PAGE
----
Honored guests, ladies and gentlemen, it is my pleasure to introduce a good man. My motto of this speech is “let a man be judged by ‘his achievements,” so that is a very simple easy four minutes for me to do because all I have to do is read this list of credits and achievements and my speech is over.

While attending and graduating from Utah State University Summa Cum Laude and Phi Beta Kappa in 1962, he added his masters degree in economics in 1970. While playing collegiate football at Utah State he was a two-year All-American and winner of the Outland trophy as the nation’s outstanding collegiate lineman in 1962. In addition, he was a three time academic All-American and in 1961 was one of five men picked as the National Football Foundation scholar athlete and in 1980 he was named to the College Football Hall of Fame.

Merlin was the No. 1 draft choice of the Los Angeles Rams in 1962 and started as a defensive tackle for 15 years.  An inspirational player, Merlin served as captain of the Rams in 1962 to 1966. He started in 198 consecutive games and played 208 regular games to set club records in both those categories.  As a member of the Rams, he set an NFL record by being named to the Pro Bowl for 14 consecutive years. His other honors include Defensive Rookie of the Year in 1962, Consensus All-Pro 1965, 1969. Most Valuable Lineman in the NFL 1973.  Maxwell Trophy as the NFL’s most Valuable Player 1974.  Vince Lombardi Dedication Trophy, 1976 and the NFL Alumni Achievement Award in 1981.
While playing for the Rams he prepared for his future by hosting a national syndicated show man to man and acting in more than two dozen movies and shows.  In 1977 Merlin Olsen joined NBC-TV Sports and quickly became very adapt as a football analyst. He continued his acting career by co-starring with Michael Landon on NBC’s top rated series Little House on the Prairie. This led to his starring role in the new NBC prime time television series Father Murphy.

Merlin also has been a driving force with the multiple sclerosis society for the past 10 years, first as a member and now as Vice President of the Board of Trustees. In 1981, he was named as the nation’s outstanding volunteer for these efforts. Obviously, this young man has been greatly blessed with rare endowments. He chose his parents Lyn Jay and Merlin Olsen very wisely. Eight other outstanding children make this a great family to behold. Much of his character, out1ook on life and emotional stability was developed right there.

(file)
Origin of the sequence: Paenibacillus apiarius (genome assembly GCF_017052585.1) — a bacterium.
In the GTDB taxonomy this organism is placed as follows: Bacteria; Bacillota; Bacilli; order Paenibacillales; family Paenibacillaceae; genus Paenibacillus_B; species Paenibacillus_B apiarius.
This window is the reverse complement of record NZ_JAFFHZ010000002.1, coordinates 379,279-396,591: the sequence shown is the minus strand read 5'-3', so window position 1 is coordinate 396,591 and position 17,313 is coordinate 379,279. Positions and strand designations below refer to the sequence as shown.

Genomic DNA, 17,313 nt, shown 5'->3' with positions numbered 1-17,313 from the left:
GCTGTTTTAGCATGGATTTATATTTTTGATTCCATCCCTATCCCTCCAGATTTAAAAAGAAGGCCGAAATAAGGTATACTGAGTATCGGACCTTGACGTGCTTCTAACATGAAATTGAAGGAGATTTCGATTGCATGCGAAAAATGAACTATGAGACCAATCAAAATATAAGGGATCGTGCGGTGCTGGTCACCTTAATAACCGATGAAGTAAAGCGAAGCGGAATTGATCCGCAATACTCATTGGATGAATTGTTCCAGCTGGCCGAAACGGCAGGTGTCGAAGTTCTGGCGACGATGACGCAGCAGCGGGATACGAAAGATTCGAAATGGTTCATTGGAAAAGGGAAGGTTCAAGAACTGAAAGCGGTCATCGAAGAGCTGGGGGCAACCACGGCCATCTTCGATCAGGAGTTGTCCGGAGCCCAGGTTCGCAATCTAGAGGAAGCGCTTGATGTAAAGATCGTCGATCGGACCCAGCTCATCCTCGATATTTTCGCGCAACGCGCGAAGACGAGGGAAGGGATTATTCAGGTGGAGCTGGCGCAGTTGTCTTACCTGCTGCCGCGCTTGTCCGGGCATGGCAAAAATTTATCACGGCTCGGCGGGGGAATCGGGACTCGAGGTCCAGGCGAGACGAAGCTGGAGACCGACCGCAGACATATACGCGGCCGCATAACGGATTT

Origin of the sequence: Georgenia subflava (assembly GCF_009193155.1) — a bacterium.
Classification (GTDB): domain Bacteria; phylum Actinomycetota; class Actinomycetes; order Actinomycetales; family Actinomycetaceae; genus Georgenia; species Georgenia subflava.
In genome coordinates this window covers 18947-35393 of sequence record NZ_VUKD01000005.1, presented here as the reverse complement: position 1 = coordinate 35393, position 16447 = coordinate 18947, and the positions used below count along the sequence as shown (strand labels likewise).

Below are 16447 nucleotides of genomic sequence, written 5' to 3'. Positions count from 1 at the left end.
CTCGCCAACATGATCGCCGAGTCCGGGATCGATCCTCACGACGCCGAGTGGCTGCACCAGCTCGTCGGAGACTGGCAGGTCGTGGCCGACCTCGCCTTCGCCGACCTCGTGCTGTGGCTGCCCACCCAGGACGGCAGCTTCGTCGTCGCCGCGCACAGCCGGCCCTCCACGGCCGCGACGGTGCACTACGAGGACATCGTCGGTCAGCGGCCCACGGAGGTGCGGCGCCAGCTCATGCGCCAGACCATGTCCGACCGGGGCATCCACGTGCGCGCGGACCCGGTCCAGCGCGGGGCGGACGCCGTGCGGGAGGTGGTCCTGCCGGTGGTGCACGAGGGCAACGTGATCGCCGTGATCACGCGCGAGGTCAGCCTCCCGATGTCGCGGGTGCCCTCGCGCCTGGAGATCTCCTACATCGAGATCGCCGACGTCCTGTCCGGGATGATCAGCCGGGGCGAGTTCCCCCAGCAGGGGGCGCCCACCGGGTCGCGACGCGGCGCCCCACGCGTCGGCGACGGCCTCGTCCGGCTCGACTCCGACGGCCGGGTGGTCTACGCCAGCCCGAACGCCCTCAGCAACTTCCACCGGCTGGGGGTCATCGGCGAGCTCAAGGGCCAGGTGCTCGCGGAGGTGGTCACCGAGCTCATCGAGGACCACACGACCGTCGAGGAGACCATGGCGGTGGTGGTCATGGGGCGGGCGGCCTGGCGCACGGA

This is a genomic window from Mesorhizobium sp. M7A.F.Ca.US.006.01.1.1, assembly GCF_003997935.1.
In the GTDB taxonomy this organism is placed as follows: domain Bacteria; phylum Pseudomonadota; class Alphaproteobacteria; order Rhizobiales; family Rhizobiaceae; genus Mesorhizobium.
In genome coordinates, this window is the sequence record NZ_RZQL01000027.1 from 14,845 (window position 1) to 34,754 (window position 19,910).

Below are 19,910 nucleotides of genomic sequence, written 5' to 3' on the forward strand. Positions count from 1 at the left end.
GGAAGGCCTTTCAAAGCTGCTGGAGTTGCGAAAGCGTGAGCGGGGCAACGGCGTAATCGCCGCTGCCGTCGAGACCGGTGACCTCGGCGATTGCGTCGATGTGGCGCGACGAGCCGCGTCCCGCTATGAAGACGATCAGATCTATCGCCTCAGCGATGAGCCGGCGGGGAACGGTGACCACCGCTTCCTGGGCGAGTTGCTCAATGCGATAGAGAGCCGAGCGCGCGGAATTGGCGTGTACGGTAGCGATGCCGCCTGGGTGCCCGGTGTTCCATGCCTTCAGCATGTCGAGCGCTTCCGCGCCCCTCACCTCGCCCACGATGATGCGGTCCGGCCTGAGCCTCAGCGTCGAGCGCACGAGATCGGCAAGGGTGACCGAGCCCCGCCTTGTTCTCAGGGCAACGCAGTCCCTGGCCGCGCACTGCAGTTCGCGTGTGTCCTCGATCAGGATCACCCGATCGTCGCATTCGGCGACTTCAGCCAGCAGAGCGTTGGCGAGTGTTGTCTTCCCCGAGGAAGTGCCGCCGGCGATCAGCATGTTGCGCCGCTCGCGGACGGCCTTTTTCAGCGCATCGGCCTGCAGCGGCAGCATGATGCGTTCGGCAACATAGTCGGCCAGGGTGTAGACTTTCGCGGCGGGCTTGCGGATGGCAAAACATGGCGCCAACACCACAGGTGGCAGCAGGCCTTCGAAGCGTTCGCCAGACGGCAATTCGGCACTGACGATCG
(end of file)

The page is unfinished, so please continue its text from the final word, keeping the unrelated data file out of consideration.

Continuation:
As a player I remember Merlin as being caught up in and absorbed by the mental aspects of the games. Techniques and strategies of play were most interesting to him and we talked by the hour of those things. As his coach, I really loved and appreciated that. In addition, it thrilled him to see his attitude towards football in general. In his mind the gridiron was a field of honor, a place where manhood and all of its virtues can be tested and developed. A true viking, that’s how he looked to me.

In closing, I would like to thank Merlin for letting me share in this great honor and to voice my admiration and appreciation to the City of Canton and the Hall of Fame for their fabulous hospitality that was favored on us this past few days.

Without further ado, here’s Merlin.

Merlin Olsen

Thank you. I think my flower is wilting. I have been sitting searching for a few words and one of the words that came rather quickly was improbable. How very improbable it would be to look back and block the course that would bring me here today.

I always wanted to be an athlete. That was a desire I carried from a very young age and unfortunately with feet and hands that didn’t quite match the rest of the body and the ability to fall down on flat sidewalks, I was not very impressive to my coaches. In fact, although my name was on the sign-up sheet, usually first or shortly thereafter, I was also one of the first cut from all those teams. And things got so bad finally in the ninth grade my junior high school coach pulled me aside and said, “”Merlin why are you doing this to yourself? Why don’t you use this energy and apply it to some other field, go work on the school paper, find a place to use this energy because or job here at the junior high school is to develop these athletes for the high school, and you are never going to be an athlete, just let it go.”

Well I have to say I didn’t always listen to my coaches and there are some of them back here and thank goodness I didn’t or I would have never had a chance to make it to Canton. And what a trip it has been. Not only just being here today and feeling all the warmth and the hospitality of your fine city and a lot of love poured out on us as we made that trip through that parade trip today and I think I can speak for all the honorees in saying that was very special for us.